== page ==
A Walk in Fern Bluff Park
March 10-11, 2001

Page 3

Archives of previous walks in the park: 12 May 2007 05 May 2007; 28 April 2007, 21 April 2007, 14 April 2007,  1 April 2007 Easter Egg Hunt; 24 March 2007,  17 March 2007; Nov. 03, 2001; April 04, 2001; March 25, 15, 10-11, 04, 2001; February 2418, 10, 2001

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Grapevines in the park continue to green up, as the weather trends in the direction of added warmth. The Grape Family (Vitaceae) contains 11-12 genera and at least 700 species. This part of the Round Rock area may be home to as many as 39 of these. Identification to species is relatively simple, once the leaf shape and the characteristics of the flowers and fruit are known. We will watch the grape vines in Fern Bluff Park carefully in the next few weeks to gather as much of this information as possible. Hopefully, that will make it possible to identify most of the members of the Grape Family present here. Monique Reed points out that this is almost certainly the Mustang Grape (Vitis mustangensis) because the undersides of the leaves are densely white-hairy. Notice this obvious feature of the lower leaf, half of whose underside is showing in the photo.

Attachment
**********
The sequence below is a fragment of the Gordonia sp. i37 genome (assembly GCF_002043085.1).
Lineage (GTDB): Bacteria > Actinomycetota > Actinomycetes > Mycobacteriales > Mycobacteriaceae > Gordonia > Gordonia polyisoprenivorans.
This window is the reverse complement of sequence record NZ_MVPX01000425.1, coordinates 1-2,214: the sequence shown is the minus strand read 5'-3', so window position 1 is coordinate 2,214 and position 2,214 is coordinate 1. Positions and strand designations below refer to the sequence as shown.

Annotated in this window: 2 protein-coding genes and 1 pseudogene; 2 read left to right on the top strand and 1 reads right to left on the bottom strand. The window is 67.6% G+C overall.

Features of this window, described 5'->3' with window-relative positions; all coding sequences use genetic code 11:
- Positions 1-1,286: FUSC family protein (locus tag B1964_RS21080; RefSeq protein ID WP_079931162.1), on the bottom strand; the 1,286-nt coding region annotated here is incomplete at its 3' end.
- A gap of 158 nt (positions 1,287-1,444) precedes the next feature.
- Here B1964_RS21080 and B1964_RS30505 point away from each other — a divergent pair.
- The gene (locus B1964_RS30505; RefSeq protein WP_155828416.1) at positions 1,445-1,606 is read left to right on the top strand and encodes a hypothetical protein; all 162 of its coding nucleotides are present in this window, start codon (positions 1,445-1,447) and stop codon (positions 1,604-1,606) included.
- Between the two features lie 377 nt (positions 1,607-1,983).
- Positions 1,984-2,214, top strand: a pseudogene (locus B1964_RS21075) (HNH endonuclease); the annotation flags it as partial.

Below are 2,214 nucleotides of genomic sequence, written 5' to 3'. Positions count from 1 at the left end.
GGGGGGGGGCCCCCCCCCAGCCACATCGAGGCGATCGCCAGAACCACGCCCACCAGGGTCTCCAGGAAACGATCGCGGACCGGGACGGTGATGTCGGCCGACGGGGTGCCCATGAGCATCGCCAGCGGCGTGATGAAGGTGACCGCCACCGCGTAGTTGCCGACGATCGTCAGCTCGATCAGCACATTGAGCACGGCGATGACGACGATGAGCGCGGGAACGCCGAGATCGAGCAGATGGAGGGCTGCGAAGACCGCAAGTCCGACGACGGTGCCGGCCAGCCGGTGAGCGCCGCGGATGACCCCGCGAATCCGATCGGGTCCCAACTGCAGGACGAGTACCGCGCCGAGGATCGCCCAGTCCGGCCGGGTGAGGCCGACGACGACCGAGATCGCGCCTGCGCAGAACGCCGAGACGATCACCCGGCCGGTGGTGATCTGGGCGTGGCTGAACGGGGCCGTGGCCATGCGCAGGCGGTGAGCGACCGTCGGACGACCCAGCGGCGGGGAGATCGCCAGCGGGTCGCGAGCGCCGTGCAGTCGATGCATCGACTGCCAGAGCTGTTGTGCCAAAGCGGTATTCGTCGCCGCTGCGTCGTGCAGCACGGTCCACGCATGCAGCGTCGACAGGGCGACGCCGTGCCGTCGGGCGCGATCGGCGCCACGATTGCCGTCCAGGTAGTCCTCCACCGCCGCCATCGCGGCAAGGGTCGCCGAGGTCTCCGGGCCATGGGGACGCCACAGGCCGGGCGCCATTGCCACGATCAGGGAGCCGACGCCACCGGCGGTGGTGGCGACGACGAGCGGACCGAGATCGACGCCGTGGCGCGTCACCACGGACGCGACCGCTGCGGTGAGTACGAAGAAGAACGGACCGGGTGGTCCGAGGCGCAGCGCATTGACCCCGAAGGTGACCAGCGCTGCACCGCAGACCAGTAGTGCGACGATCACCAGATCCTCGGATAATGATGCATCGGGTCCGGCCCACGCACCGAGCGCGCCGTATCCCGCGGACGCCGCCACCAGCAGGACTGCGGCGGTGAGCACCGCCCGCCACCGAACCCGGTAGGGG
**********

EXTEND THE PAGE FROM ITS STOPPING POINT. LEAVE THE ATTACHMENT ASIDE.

The twig section at right, sporting a thorn and wooly leaves is the Woolybucket Bumelia (now Sideroxylon lanuginosum; prev. Bumelia lanuginosa), also called Chittamwood, Gum Bully, or Gum Bumelia. It is a common shrub in this area, though we are on the western edge of the favored habitat for its classic form. This is one of the first shrubs I was able to identify, in 1978, when first attempting to become familiar with the botanicals in the woods around our home in northeastern Travis County. . 

Remember the oak bud from the past two weeks? Today one of its buds (below) has partially opened. The unfolding structure issuing forth from this bud appears to be what? A leaf? Or a flower? In many oaks the flowers appear with the leaves, beginning in the month of March and continuing through May. We will watch the buds develop on this tree and others, to record the unfolding process that takes place from flower to fruit. 

 

 

 

There are also many other trees, shrubs and woody vines in Fern Bluff Park, and practically all of them have names that are reported in the common reference texts. Most (but not all) are already beginning to open their buds. As they do this, we will notice subtle, and in some cases dramatic changes in the shapes of the plant's leaves and flowers as they spring from the bud and mature. These changes sometimes make it difficult to accurately identify the species before the mature forms can be observed. . 

Oaks grow slowly. They are members of the Beech Family (Fagaceae), a large Family of 9 genera and more than 1000 species. Over 500 species of oaks (of the genus Quercus) are known. Some 60 species are native to the U.S., and  Round Rock is home to many of them.

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Archives of previous walks in the park: 12 May 2007 05 May 2007; 28 April 2007, 21 April 2007, 14 April 2007,  1 April 2007 Easter Egg Hunt; 24 March 2007,  17 March 2007; Nov. 03, 2001; April 04, 2001; March 25, 15, 10-11, 04, 2001; February 2418, 10, 2001

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